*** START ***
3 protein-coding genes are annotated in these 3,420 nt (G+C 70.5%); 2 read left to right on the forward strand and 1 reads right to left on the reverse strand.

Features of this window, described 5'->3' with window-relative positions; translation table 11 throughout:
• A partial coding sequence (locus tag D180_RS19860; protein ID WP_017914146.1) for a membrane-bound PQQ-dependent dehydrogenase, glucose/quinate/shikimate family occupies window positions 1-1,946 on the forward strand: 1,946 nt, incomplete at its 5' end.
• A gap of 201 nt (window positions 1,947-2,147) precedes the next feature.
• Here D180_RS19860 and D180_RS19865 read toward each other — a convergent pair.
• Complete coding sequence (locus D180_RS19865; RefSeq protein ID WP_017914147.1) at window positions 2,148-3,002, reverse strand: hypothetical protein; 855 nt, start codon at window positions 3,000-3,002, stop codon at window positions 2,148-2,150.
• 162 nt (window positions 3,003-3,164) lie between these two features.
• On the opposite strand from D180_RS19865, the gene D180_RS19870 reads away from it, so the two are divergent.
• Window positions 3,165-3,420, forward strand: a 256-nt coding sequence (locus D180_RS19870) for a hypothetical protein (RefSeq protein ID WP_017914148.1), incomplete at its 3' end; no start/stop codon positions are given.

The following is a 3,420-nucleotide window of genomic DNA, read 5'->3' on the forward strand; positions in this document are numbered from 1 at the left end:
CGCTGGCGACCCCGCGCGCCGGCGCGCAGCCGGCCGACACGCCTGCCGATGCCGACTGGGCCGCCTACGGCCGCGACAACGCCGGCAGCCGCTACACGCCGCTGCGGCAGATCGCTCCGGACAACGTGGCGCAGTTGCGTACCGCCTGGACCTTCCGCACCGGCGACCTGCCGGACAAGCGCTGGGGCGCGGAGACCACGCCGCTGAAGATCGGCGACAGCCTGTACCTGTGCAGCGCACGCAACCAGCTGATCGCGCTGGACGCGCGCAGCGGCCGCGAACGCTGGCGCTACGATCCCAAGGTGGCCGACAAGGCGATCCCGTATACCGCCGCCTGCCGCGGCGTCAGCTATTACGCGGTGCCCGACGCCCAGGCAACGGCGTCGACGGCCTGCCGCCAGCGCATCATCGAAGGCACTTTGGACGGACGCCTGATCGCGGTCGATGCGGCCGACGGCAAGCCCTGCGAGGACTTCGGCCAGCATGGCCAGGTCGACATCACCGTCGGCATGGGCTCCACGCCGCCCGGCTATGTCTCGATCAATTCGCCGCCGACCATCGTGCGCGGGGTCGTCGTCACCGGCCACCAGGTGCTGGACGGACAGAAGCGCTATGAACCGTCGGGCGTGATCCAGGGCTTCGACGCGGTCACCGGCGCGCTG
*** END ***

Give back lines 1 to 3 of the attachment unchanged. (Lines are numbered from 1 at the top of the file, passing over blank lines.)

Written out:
3 protein-coding genes are annotated in these 3,420 nt (G+C 70.5%); 2 read left to right on the forward strand and 1 reads right to left on the reverse strand.

Features of this window, described 5'->3' with window-relative positions; translation table 11 throughout:
• A partial coding sequence (locus tag D180_RS19860; protein ID WP_017914146.1) for a membrane-bound PQQ-dependent dehydrogenase, glucose/quinate/shikimate family occupies window positions 1-1,946 on the forward strand: 1,946 nt, incomplete at its 5' end.